P.I. Bob Fogarty is hired by Continental Assurance to deliver forty grand to a guy in Kansas City in exchange for eighty grand worth of stolen diamonds. The action and wordplay are non-stop in this intricately plotted screwball mystery adventure.

“Kill Me Again” by Robert Leslie Bellem
Turns out the previous narrative was only a warm-up for this scintillating Dan Turner, Hollywood Detective yarn. Turner returns home from a High Sierra camping trip with his pal newshound Jim Spencer and encounters his own funeral procession! Somebody was quick to capitalize on his two-week absence from civilization and wound up dead in a spectacular wreck while driving his car.

“Killer in Clay” by Robert Leslie Bellem and Adolphe Barreaux
It’s quite interesting to read a Hollywood Detective comic story right after an adventure in prose. In this form, the author concentrates on plot with minimal narration, allowing the artwork to carry the action and dialog to tell the story. It’s fun, but lacks the depth and wordplay of Bellem’s prose stories.

“Comrade” by Adam Beau McFarlane
A massive sand storm forces Allied and Axis tanks to take shelter in an abandoned rail station. Under their impromptu truce, the opposing tank commanders engage in a high-stakes card game to determine their fate.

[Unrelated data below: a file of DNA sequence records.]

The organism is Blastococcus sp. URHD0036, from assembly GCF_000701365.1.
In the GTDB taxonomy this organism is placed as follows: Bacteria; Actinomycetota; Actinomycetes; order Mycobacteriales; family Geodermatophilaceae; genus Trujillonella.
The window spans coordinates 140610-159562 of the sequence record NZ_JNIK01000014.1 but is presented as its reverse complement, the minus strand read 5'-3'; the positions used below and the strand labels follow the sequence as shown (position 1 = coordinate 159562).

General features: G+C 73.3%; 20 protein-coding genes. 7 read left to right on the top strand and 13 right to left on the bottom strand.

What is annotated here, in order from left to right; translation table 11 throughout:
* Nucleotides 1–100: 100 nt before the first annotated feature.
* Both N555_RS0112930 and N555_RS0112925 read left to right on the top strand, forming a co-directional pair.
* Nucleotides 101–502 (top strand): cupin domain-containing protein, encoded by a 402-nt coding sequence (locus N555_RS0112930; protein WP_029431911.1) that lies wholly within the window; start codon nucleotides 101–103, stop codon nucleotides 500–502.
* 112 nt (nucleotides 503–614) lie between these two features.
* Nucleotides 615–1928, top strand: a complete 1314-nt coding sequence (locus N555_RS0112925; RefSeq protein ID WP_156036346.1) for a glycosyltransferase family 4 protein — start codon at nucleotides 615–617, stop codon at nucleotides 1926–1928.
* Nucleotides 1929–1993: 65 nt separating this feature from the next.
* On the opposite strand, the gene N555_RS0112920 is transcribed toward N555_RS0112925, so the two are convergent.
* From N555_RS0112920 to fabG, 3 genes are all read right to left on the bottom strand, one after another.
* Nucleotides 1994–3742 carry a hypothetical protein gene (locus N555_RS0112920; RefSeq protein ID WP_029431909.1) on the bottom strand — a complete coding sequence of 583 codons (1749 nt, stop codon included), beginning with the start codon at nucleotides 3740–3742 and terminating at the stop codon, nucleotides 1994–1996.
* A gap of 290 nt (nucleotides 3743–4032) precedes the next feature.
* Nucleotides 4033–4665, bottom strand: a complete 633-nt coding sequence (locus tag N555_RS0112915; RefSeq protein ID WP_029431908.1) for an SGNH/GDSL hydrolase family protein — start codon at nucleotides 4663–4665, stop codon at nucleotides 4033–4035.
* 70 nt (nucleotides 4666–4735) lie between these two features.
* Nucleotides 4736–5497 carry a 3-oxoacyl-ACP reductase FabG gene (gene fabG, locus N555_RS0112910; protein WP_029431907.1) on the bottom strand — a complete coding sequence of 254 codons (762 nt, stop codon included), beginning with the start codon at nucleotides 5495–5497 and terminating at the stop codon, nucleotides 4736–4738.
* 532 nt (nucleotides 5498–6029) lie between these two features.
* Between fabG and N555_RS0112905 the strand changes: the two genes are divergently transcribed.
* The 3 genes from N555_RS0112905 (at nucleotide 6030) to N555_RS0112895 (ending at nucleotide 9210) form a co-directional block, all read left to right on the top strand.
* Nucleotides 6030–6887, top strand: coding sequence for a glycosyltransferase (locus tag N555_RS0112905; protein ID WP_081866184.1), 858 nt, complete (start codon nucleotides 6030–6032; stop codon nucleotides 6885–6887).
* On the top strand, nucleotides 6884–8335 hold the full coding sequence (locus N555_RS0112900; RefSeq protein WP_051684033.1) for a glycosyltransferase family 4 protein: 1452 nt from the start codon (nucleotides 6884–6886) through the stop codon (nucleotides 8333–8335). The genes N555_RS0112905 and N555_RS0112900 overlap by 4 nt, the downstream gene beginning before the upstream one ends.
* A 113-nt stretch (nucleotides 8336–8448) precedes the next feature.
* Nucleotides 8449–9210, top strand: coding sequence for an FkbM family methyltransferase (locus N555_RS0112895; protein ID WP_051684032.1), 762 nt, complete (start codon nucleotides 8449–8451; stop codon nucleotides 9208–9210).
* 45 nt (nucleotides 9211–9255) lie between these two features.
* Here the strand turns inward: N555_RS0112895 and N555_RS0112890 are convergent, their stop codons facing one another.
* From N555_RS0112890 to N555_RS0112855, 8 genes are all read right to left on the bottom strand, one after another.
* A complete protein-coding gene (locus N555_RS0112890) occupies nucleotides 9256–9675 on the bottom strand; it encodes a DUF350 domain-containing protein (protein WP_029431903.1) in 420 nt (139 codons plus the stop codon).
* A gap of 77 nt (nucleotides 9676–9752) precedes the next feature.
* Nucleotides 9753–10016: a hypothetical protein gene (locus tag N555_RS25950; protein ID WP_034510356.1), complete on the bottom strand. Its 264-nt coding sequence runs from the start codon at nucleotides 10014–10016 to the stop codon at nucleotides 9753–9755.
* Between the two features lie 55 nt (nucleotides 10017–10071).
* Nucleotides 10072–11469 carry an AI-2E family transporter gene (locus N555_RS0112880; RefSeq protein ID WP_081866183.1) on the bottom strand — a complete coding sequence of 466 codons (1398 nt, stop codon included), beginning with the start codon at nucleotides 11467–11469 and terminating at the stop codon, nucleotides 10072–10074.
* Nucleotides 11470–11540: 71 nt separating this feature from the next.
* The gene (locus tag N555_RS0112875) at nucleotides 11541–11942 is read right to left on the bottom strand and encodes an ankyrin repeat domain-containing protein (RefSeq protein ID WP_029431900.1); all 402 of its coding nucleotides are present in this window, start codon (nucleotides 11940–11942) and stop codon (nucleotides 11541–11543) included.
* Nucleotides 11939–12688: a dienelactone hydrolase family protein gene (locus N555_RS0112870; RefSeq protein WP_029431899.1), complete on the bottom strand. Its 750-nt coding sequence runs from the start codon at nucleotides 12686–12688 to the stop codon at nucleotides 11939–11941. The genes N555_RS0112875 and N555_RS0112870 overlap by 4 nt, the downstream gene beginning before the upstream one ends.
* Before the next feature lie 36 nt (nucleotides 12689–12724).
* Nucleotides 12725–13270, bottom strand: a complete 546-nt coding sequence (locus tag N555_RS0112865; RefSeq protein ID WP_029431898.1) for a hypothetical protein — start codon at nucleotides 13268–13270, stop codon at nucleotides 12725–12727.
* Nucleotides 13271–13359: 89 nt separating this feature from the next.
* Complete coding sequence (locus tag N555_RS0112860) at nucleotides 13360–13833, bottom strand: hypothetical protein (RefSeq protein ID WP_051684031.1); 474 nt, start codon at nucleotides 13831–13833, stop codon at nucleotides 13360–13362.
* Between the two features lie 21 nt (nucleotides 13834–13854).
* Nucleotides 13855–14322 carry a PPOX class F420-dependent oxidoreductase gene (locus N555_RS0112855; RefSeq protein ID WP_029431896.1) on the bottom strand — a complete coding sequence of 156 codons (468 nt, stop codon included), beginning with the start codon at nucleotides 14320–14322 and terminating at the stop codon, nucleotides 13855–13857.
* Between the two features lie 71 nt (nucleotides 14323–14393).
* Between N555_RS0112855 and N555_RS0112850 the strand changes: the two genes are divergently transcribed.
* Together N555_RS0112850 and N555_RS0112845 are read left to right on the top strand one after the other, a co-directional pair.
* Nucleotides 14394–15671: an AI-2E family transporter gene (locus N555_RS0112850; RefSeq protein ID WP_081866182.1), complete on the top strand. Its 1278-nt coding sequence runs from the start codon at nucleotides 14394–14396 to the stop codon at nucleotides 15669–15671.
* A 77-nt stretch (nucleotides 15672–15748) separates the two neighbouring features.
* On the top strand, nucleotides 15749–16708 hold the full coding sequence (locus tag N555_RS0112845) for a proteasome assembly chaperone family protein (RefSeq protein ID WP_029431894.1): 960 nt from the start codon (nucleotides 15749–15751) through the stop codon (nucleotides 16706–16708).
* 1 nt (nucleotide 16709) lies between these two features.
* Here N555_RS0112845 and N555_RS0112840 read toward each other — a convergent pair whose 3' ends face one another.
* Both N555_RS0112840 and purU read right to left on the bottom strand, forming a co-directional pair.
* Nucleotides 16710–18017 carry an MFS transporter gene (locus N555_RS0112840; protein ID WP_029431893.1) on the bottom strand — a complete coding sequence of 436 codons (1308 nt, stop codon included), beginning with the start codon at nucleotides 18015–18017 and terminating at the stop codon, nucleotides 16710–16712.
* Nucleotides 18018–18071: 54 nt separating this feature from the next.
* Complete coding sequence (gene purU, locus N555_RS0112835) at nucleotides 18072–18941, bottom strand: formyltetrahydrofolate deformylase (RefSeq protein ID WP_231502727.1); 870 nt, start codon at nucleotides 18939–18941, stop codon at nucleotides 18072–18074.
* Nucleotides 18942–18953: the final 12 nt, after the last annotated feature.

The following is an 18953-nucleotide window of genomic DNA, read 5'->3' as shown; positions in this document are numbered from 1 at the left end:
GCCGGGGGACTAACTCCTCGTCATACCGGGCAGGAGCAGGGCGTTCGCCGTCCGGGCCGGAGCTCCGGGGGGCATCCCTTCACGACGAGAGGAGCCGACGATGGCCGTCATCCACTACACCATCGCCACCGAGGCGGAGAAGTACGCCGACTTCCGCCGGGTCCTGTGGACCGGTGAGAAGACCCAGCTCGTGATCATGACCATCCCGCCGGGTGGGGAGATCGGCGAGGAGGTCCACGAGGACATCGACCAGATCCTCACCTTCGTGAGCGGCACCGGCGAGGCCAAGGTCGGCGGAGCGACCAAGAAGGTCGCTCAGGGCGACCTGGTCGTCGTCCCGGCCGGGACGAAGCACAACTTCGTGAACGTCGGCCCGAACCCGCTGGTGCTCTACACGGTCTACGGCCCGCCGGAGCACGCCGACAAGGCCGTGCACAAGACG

“On the Ego Identity of a Butterfly” by Patti Boeckman and Sharla Williams
Like Pulp Adventures itself, this story combines the best of old and new pulp. Boeckman wrote it years ago, Williams “brushed it up,” for first time publication here. A youngster ekes out his childhood in a severely authoritarian family, his only friend an adopted butterfly that he attempts to tame.

“City of the Dead” by William M. Hope
A sword and sorcery novella joins series character Thurl the Gaelg on his trek to Samorrah to cash in the glowing blood red stone that recently came into his possession. But Samorrah has earned its mantle as the City of the Dead. The burly soldier of fortune will need all his wits and swordsmanship to survive the thieves, warriors, and the witch that lies ahead.

“Athena D” by Charles Burgess
Post-graduate Mike Simmons and his girlfriend, Jennifer Rolland, find themselves in the middle of a secret operation to disarm a Chinese satellite from the Yerkes Observatory in Williams Bay, Wisconsin.

“Straight Ahead Into Darkness” by Ron Riekki
An EMT finds himself with one for the books when he and his partner arrive at a trailer park to find an elderly man with a Taser dark stuck in his eye.

Pulp Adventures offers a pleasing collection of vintage and brand new pulp-inspired stories and artwork, across the genre spectrum. This issue is no exception. It’s available for $9.95 in print, directly from Bold Venture Press and other outlets.